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Theatre On The Fly
Launched in 1983, The Tent was a proving ground for many of the next generation of directors in Chichester, including former artistic director Sam Mendes.
It was replaced by the Minerva Theatre in 1989, which has grown from an experimental theatre to home to the likes of established directors Richard Eyre and Max Stafford-Clark.
As part of Chichester’s 50th anniversary celebrations, three young directors – Tim Hoare, Anna Ledwich and Michael Oakley – were approached to launch a new temporary space in the tradition of The Tent.
“The Tent was a place for new, fresh talent,” says Hoare, who will also be directing the world premiere of Evening Standard Award-winning writer Penelope Skinner’s new play Fred’s Diner in August.
“[Chichester artistic director] Jonathan Church has challenged us to come up with a revival of that legacy and spirit. It’s an opportunity for us as trainee directors to complete our training. If you want to learn how to run a building you should build it!
The result is Theatre On The Fly, a collaboration with London-based experimental architects Assemble.
The architects were behind the Cineroleum, a pop-up cinema at a derelict petrol station in London’s Clerkenwell Road in 2010, and last year’s Folly For A Flyover, which hosted films, concerts and boat rides underneath two of the A12’s concrete bridges at Hackney Wick.
James Binning from Assemble was attracted to the project partly because of Chichester’s history as a theatre built by public subscription.
“We were interested in developing some participatory construction,” says Binning.
“We wanted to open up the building site and make it more accessible. There is a real mix of characters who have got involved.”
The theatre construction was sponsored by B&Q, who brought their own team of builders for a session, alongside the core volunteers made up of the youth theatre both past and present and friends of the Chichester theatres.
“We were leaving a lot of stuff open to chance, trying not to rule anything out in terms of materials and design,” says Binning, adding the building is made of recycled and responsibly sourced materials.
The theatre, which was nearing completion when The Guide visited last week, can hold 180 people.
Rather than recreate the thrust stage which the Festival Theatre pioneered back in 1962, the Theatre On The Fly goes for a more traditional set-up, complete with an exposed scenery fly tower which gives the space its name.
“It’s like looking inside a beautiful clock,” says Hoare.
The giant reclaimed wood doors behind the stage can be opened out to give a view of the park as a backdrop – perfect for the opening show, Dennis Potter’s Blue Remembered Hills directed by Ledwich, which launched on Tuesday night.
“It is the perfect play, as it is set for the most part outdoors,” says Hoare. “The action can happen out in the park, with the audience getting the feeling that they are outdoors for real.”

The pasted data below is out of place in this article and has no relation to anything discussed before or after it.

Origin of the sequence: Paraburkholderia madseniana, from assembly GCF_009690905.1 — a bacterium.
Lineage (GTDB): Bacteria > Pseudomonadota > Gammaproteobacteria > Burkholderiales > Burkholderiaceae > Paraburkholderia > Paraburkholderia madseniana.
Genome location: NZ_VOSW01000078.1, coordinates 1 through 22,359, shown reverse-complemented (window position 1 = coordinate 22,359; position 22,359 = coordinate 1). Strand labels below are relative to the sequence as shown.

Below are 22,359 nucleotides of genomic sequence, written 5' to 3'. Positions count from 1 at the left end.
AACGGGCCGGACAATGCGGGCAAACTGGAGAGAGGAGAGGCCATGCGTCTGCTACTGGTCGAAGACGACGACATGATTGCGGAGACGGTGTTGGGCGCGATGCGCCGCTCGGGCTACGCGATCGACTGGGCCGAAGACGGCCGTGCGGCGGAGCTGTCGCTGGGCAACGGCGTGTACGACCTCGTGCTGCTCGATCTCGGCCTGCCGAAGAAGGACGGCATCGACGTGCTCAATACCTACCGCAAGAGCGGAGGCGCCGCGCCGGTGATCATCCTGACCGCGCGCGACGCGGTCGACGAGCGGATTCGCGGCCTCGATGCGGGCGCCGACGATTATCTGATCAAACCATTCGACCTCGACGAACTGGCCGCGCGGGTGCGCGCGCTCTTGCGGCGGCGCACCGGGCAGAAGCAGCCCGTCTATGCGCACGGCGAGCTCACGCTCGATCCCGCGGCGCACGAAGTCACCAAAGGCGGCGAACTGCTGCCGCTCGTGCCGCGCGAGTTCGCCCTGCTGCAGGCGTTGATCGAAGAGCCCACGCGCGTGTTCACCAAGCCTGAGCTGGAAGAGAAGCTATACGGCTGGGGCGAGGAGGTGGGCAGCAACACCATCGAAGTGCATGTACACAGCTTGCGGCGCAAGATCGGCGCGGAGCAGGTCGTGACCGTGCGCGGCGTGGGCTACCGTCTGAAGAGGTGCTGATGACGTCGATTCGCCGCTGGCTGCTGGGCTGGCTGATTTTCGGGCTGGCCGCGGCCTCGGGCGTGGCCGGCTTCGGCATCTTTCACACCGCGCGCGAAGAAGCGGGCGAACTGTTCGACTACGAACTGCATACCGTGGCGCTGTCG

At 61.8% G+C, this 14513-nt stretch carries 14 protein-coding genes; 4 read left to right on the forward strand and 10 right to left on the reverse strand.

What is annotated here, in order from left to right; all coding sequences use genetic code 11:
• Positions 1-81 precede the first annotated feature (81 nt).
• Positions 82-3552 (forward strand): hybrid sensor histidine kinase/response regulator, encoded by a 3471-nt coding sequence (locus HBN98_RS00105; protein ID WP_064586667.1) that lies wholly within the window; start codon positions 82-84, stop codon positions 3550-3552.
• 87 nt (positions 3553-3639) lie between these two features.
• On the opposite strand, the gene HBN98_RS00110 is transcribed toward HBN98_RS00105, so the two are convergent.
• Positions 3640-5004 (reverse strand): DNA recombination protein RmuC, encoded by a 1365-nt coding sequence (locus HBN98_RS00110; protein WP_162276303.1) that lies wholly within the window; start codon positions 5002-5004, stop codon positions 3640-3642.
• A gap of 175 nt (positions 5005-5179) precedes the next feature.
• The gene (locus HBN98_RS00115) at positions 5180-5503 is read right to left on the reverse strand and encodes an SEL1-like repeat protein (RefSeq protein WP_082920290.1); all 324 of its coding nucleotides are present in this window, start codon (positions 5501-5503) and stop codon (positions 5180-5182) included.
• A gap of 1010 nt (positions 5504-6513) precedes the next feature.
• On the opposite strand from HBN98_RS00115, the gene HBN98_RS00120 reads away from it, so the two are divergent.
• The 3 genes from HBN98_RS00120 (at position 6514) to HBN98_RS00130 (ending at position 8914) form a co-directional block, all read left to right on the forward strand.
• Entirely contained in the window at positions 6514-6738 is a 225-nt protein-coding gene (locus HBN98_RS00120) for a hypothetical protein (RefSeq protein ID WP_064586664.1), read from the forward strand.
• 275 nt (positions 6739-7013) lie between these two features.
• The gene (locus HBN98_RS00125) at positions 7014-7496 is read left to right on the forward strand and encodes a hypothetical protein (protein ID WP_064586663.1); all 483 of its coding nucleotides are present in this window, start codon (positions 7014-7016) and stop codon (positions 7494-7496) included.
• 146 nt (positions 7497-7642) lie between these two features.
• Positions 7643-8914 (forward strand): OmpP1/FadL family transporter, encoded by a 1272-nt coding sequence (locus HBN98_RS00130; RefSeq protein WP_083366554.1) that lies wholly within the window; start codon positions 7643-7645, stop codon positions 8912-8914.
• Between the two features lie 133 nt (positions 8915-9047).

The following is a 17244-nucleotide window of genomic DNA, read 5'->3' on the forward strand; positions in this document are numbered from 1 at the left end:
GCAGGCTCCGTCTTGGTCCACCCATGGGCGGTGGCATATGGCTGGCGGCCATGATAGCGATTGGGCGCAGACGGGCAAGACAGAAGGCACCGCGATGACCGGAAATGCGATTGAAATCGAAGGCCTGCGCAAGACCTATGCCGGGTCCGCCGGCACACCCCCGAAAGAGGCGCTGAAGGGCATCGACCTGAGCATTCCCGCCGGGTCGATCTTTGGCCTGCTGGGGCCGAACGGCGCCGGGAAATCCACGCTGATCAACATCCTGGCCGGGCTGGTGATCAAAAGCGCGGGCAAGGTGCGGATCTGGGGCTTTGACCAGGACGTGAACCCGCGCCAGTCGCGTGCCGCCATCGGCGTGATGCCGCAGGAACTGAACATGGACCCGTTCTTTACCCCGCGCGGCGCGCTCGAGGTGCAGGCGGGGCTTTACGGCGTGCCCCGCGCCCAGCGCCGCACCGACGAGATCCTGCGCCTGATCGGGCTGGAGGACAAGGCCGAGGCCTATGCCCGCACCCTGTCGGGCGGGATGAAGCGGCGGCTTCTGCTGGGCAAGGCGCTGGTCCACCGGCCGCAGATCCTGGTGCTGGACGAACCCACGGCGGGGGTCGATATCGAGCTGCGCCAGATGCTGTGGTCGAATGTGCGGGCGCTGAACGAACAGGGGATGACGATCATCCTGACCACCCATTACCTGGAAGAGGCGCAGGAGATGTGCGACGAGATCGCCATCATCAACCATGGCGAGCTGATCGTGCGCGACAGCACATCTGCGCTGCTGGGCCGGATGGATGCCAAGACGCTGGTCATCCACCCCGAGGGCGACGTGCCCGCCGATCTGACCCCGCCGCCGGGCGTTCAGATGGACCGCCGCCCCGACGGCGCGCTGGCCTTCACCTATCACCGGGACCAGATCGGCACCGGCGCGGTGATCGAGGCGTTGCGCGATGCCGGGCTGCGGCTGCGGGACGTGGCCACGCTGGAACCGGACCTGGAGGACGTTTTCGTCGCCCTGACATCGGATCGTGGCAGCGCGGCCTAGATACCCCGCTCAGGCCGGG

The seating is fixed bench-style, and all indoors and undercover. The theatre has onduline bitumen corrugated roofing, designed to stop the sound of rain interrupting the performance.
And the outside walls are made up of a geotextile fabric usually used to line ponds or irrigation channels – so it keeps out the rain, but allows light to pass through from outside as the sun sets.
The more traditional feel to the space, underlined by two balconies featuring plush seating ripped from an Oldham theatre, is perfect for April De Angelis’s irreverent comedy Playhouse Creatures, about the first women on the stage in Restoration England.
The play, which runs from Thursday, July 19, to Saturday, August 11, is being directed by Oakley who, like his two colleagues, has been able to adapt his production to the theatre space with the help of designer Andrew D Edwards.
The towering wooden space will also make a perfect home for Chichester Festival Youth Theatre’s epic adaptation of the Noah story.
There will be a series of one-day events, including comedy, talks, a silent disco and a series of rehearsed readings of Chichester hits, including Peter Shaffer’s The Royal Hunt Of The Sun, Eugene Labiche and Marc-Michel’s An Italian Straw Hat and Robert Bolt’s Vivat! Vivat Regina.
Now the focus is on bringing audiences into the space, as well as supporting the new generation of artists.
“We wanted our plays to be embraced by the Chichester audience, but also break new ground for the theatres,” says Hoare.
“We are introducing something new, and hopefully spreading the word to a younger demographic to make them realise this is their theatre.”
* Theatre On The Fly will be at Oaklands Park, Chichester, until Sunday, September 2. For more information call 01243 781312 or visit www.cft.org.uk/totf